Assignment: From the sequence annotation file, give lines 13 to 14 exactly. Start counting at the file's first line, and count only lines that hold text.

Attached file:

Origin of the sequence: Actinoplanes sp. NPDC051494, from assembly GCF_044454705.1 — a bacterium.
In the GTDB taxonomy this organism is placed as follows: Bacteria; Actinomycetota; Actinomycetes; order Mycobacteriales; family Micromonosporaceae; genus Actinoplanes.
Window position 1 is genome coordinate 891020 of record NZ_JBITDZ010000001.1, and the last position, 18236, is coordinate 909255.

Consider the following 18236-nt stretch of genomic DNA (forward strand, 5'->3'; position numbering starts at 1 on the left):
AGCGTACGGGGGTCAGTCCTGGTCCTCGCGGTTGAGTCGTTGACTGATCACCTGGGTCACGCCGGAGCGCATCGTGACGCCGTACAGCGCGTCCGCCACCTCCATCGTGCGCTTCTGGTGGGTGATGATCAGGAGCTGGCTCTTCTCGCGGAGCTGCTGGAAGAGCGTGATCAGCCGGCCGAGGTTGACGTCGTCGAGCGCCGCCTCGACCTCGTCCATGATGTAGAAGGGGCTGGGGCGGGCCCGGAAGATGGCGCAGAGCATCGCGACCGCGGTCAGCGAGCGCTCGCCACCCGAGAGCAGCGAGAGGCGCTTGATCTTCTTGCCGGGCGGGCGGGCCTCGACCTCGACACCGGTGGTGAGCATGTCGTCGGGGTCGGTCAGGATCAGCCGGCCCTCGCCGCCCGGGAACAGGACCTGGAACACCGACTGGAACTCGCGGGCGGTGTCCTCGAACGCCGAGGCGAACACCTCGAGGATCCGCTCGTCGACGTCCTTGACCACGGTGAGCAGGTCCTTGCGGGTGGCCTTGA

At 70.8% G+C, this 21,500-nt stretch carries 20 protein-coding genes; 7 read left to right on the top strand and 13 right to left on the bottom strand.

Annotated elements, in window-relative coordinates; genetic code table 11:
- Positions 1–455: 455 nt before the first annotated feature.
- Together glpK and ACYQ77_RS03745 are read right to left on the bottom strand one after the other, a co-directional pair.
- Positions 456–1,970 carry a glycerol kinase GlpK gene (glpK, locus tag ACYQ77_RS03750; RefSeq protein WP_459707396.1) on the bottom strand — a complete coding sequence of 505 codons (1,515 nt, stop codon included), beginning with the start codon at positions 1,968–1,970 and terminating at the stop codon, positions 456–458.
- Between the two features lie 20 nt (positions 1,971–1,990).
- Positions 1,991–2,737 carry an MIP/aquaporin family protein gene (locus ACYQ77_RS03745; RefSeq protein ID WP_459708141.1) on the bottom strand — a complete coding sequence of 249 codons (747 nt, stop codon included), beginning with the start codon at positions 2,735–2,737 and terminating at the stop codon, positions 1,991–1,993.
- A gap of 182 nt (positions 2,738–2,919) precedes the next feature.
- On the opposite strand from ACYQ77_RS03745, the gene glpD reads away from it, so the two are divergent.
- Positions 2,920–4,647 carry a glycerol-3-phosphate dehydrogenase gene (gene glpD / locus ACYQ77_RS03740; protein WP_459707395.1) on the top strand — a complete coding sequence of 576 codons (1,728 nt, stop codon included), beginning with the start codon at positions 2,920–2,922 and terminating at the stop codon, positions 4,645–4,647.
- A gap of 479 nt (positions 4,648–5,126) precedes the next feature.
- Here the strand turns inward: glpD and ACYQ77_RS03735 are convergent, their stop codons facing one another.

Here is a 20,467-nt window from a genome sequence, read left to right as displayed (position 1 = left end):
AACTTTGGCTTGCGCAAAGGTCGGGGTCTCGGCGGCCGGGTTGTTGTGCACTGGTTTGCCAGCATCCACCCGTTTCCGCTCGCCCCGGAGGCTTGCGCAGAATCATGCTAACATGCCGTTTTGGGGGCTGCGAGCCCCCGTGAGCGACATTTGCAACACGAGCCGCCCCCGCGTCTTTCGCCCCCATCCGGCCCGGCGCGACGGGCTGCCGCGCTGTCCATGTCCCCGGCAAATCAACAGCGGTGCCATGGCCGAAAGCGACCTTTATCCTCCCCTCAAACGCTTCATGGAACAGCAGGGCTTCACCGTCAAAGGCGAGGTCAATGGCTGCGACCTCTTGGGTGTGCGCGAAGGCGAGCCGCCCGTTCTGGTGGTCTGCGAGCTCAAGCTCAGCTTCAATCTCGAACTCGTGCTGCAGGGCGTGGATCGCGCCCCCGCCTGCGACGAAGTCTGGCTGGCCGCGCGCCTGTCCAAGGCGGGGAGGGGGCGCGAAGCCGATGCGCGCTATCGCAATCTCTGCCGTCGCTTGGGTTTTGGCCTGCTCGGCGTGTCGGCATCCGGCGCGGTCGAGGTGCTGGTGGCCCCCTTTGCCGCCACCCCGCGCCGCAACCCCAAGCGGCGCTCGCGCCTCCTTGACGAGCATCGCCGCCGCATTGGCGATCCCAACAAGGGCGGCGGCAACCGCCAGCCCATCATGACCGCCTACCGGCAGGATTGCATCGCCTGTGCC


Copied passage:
- A gap of 182 nt (positions 2,738–2,919) precedes the next feature.
- On the opposite strand from ACYQ77_RS03745, the gene glpD reads away from it, so the two are divergent.